For the casual visitor, this site doesn't offer as much as the spectacular Kom el Dikka or the Catacombs of Kom el Shaqafa. The red granite column for which the site is named is admittedly massive -- 9m (30 ft.) around and 30m (100 ft.) tall -- but had nothing to do with the Roman General Pompey (who was killed here in 48 B.C.), and was erected in A.D. 293 for Diocletian. It used to stand in a large temple to Serapis and is now flanked by a pair of sphinxes from Heliopolis. There are some catacombs underneath that are worth the small fee that you'll need to pay the "guard" for a tour. The rest of the site is an unimpressive and rather bleak hillside.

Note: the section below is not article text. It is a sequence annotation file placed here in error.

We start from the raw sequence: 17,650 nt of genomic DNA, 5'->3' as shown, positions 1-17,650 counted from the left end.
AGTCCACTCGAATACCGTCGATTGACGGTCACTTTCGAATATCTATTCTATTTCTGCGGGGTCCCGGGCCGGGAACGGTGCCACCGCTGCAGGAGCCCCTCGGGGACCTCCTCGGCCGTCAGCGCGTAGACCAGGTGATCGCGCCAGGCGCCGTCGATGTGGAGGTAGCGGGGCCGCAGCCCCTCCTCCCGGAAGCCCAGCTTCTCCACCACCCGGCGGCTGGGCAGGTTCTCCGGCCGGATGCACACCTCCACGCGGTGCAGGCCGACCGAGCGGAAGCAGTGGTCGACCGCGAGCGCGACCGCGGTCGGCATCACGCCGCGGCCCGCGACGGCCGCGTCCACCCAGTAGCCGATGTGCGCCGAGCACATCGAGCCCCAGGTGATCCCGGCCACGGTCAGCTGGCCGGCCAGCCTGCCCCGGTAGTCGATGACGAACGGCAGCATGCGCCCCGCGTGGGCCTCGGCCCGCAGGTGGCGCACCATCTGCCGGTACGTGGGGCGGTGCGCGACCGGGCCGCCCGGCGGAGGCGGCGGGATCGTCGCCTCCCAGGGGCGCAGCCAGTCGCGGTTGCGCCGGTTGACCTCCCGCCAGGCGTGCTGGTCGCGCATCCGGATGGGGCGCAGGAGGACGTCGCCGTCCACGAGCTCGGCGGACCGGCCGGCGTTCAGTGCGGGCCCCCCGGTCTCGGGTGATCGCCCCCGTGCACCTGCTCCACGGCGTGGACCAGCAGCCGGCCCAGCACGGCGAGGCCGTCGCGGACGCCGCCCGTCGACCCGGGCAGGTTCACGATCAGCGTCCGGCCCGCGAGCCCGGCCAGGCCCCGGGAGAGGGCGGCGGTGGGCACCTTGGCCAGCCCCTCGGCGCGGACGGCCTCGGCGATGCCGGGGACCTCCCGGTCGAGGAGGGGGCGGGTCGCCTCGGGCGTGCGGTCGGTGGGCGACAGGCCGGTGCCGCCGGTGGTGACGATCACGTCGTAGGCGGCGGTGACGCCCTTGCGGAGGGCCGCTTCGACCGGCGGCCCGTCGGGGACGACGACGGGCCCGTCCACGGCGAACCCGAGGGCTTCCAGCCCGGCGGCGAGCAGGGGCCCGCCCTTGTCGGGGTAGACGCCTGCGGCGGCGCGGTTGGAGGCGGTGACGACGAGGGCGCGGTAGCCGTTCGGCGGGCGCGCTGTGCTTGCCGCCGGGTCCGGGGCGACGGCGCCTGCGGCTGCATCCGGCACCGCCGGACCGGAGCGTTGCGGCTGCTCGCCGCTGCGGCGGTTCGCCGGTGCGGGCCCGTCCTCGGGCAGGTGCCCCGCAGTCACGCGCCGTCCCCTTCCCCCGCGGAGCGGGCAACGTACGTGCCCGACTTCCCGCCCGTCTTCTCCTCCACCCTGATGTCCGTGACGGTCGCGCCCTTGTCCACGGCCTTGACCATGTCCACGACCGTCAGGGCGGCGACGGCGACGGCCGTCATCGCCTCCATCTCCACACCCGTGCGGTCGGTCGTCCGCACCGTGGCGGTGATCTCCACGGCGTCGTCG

It's an easy walk from here to the Catacombs of Kom el Shaqafa, and it's best to do them as a pair. If you're in a hurry, you can actually get a decent view of the column from the road before continuing on to the catacombs. To walk there, just turn right on leaving, and follow the edge of the dig to the first big street. The entrance to the catacombs will be on your left after about 100m (328 ft.).